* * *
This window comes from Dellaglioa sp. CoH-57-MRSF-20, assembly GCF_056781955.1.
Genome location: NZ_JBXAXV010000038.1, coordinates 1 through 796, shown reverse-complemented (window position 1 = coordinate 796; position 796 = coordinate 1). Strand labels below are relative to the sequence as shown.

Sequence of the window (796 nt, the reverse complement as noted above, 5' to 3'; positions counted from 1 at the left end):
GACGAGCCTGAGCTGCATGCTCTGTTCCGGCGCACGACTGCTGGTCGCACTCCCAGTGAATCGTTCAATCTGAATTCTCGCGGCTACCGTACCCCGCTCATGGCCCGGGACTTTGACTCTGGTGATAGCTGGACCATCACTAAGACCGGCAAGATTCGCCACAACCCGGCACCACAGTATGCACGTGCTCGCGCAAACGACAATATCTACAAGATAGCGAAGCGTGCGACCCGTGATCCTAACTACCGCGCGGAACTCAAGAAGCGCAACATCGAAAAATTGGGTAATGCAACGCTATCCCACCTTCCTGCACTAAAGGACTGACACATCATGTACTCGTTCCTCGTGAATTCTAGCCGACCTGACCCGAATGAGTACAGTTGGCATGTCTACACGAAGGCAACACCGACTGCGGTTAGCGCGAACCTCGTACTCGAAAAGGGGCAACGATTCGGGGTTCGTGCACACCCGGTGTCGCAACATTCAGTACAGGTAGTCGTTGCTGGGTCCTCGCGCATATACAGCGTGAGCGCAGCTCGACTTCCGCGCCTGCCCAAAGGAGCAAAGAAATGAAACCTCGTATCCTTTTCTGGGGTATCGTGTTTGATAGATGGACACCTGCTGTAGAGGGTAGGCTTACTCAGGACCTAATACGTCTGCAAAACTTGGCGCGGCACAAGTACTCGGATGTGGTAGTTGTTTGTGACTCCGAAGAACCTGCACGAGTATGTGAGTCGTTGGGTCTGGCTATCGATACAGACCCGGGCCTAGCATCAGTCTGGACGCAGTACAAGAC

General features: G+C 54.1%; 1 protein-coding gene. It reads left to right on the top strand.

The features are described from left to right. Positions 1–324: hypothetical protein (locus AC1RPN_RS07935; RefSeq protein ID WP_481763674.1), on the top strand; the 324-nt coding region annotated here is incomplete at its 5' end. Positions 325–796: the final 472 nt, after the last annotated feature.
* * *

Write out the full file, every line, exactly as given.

This window comes from Dellaglioa sp. CoH-57-MRSF-20, assembly GCF_056781955.1.
Genome location: NZ_JBXAXV010000038.1, coordinates 1 through 796, shown reverse-complemented (window position 1 = coordinate 796; position 796 = coordinate 1). Strand labels below are relative to the sequence as shown.

Sequence of the window (796 nt, the reverse complement as noted above, 5' to 3'; positions counted from 1 at the left end):
GACGAGCCTGAGCTGCATGCTCTGTTCCGGCGCACGACTGCTGGTCGCACTCCCAGTGAATCGTTCAATCTGAATTCTCGCGGCTACCGTACCCCGCTCATGGCCCGGGACTTTGACTCTGGTGATAGCTGGACCATCACTAAGACCGGCAAGATTCGCCACAACCCGGCACCACAGTATGCACGTGCTCGCGCAAACGACAATATCTACAAGATAGCGAAGCGTGCGACCCGTGATCCTAACTACCGCGCGGAACTCAAGAAGCGCAACATCGAAAAATTGGGTAATGCAACGCTATCCCACCTTCCTGCACTAAAGGACTGACACATCATGTACTCGTTCCTCGTGAATTCTAGCCGACCTGACCCGAATGAGTACAGTTGGCATGTCTACACGAAGGCAACACCGACTGCGGTTAGCGCGAACCTCGTACTCGAAAAGGGGCAACGATTCGGGGTTCGTGCACACCCGGTGTCGCAACATTCAGTACAGGTAGTCGTTGCTGGGTCCTCGCGCATATACAGCGTGAGCGCAGCTCGACTTCCGCGCCTGCCCAAAGGAGCAAAGAAATGAAACCTCGTATCCTTTTCTGGGGTATCGTGTTTGATAGATGGACACCTGCTGTAGAGGGTAGGCTTACTCAGGACCTAATACGTCTGCAAAACTTGGCGCGGCACAAGTACTCGGATGTGGTAGTTGTTTGTGACTCCGAAGAACCTGCACGAGTATGTGAGTCGTTGGGTCTGGCTATCGATACAGACCCGGGCCTAGCATCAGTCTGGACGCAGTACAAGAC

General features: G+C 54.1%; 1 protein-coding gene. It reads left to right on the top strand.

The features are described from left to right. Positions 1–324: hypothetical protein (locus AC1RPN_RS07935; RefSeq protein ID WP_481763674.1), on the top strand; the 324-nt coding region annotated here is incomplete at its 5' end. Positions 325–796: the final 472 nt, after the last annotated feature.